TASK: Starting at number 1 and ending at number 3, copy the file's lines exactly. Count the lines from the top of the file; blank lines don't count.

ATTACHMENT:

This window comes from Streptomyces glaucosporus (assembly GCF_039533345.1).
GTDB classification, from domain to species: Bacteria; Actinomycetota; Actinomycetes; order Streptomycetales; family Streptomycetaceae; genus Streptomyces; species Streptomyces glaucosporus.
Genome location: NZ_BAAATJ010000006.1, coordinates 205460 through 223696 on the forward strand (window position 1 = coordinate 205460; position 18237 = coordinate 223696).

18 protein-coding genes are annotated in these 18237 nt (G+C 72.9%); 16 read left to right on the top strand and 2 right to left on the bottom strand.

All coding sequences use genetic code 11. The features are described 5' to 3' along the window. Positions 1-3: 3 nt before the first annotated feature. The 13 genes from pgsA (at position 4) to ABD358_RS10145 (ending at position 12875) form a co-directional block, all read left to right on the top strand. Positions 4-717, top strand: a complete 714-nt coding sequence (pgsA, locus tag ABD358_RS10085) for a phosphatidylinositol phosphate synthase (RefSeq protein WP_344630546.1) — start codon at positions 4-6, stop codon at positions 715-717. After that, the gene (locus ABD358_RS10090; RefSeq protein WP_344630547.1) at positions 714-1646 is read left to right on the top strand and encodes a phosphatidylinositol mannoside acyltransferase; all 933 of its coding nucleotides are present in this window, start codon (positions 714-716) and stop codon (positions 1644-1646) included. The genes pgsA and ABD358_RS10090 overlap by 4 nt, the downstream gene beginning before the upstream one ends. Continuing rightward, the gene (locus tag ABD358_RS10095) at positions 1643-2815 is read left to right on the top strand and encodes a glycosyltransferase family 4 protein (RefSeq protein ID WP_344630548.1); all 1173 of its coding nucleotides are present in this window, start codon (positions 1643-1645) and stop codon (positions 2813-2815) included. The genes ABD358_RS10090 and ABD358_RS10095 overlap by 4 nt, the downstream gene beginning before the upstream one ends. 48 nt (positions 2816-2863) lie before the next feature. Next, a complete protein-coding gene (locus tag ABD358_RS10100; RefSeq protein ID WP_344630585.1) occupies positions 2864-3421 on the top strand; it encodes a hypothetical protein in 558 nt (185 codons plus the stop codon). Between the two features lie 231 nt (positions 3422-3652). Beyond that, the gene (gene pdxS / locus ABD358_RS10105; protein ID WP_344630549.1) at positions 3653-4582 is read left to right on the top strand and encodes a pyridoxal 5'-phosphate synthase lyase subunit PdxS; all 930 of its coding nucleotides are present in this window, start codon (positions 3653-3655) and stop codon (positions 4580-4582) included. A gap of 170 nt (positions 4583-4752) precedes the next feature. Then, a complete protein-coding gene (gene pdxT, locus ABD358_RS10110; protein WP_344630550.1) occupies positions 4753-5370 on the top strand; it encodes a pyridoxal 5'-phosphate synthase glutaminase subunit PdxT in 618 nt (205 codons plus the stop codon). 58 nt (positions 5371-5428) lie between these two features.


This window comes from Streptomyces glaucosporus (assembly GCF_039533345.1).
GTDB classification, from domain to species: Bacteria; Actinomycetota; Actinomycetes; order Streptomycetales; family Streptomycetaceae; genus Streptomyces; species Streptomyces glaucosporus.
Genome location: NZ_BAAATJ010000006.1, coordinates 205460 through 223696 on the forward strand (window position 1 = coordinate 205460; position 18237 = coordinate 223696).